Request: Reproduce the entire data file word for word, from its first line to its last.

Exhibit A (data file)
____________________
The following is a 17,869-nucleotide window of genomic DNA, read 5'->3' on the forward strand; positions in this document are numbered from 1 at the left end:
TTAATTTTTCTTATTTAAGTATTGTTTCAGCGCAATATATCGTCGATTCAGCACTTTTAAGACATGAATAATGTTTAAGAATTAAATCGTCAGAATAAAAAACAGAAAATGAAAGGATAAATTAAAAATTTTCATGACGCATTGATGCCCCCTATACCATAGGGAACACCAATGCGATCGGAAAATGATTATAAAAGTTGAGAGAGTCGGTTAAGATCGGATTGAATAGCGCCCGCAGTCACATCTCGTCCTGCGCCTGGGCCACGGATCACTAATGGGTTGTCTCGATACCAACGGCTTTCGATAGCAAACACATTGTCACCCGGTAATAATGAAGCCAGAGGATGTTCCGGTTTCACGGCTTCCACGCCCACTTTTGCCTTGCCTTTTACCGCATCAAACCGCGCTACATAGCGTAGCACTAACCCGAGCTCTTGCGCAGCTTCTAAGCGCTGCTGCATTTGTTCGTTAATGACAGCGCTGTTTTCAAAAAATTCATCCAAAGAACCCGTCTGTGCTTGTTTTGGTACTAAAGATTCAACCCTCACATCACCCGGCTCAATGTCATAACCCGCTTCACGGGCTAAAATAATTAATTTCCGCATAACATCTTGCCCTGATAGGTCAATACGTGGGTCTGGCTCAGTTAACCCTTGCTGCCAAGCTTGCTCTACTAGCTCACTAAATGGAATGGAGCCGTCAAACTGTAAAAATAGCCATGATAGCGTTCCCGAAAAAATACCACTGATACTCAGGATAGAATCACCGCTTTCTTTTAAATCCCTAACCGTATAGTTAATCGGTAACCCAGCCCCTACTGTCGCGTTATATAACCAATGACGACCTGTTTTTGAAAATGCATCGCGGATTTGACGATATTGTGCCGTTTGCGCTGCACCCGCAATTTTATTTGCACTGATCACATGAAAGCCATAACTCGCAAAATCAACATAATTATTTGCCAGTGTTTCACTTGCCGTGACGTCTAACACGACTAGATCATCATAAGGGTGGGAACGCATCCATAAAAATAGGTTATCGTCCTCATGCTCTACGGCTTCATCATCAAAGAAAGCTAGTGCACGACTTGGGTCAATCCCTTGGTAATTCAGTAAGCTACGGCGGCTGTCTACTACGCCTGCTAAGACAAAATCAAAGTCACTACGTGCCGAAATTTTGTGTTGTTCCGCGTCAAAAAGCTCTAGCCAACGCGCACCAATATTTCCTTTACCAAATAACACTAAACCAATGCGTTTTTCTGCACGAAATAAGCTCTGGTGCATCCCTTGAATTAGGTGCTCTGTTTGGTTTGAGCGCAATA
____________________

The following is a 17,869-nucleotide window of genomic DNA, read 5'->3' on the forward strand; positions in this document are numbered from 1 at the left end:
TTAATTTTTCTTATTTAAGTATTGTTTCAGCGCAATATATCGTCGATTCAGCACTTTTAAGACATGAATAATGTTTAAGAATTAAATCGTCAGAATAAAAAACAGAAAATGAAAGGATAAATTAAAAATTTTCATGACGCATTGATGCCCCCTATACCATAGGGAACACCAATGCGATCGGAAAATGATTATAAAAGTTGAGAGAGTCGGTTAAGATCGGATTGAATAGCGCCCGCAGTCACATCTCGTCCTGCGCCTGGGCCACGGATCACTAATGGGTTGTCTCGATACCAACGGCTTTCGATAGCAAACACATTGTCACCCGGTAATAATGAAGCCAGAGGATGTTCCGGTTTCACGGCTTCCACGCCCACTTTTGCCTTGCCTTTTACCGCATCAAACCGCGCTACATAGCGTAGCACTAACCCGAGCTCTTGCGCAGCTTCTAAGCGCTGCTGCATTTGTTCGTTAATGACAGCGCTGTTTTCAAAAAATTCATCCAAAGAACCCGTCTGTGCTTGTTTTGGTACTAAAGATTCAACCCTCACATCACCCGGCTCAATGTCATAACCCGCTTCACGGGCTAAAATAATTAATTTCCGCATAACATCTTGCCCTGATAGGTCAATACGTGGGTCTGGCTCAGTTAACCCTTGCTGCCAAGCTTGCTCTACTAGCTCACTAAATGGAATGGAGCCGTCAAACTGTAAAAATAGCCATGATAGCGTTCCCGAAAAAATACCACTGATACTCAGGATAGAATCACCGCTTTCTTTTAAATCCCTAACCGTATAGTTAATCGGTAACCCAGCCCCTACTGTCGCGTTATATAACCAATGACGACCTGTTTTTGAAAATGCATCGCGGATTTGACGATATTGTGCCGTTTGCGCTGCACCCGCAATTTTATTTGCACTGATCACATGAAAGCCATAACTCGCAAAATCAACATAATTATTTGCCAGTGTTTCACTTGCCGTGACGTCTAACACGACTAGATCATCATAAGGGTGGGAACGCATCCATAAAAATAGGTTATCGTCCTCATGCTCTACGGCTTCATCATCAAAGAAAGCTAGTGCACGACTTGGGTCAATCCCTTGGTAATTCAGTAAGCTACGGCGGCTGTCTACTACGCCTGCTAAGACAAAATCAAAGTCACTACGTGCCGAAATTTTGTGTTGTTCCGCGTCAAAAAGCTCTAGCCAACGCGCACCAATATTTCCTTTACCAAATAACACTAAACCAATGCGTTTTTCTGCACGAAATAAGCTCTGGTGCATCCCTTGAATTAGGTGCTCTGTTTGGTTTGAGCGCAATA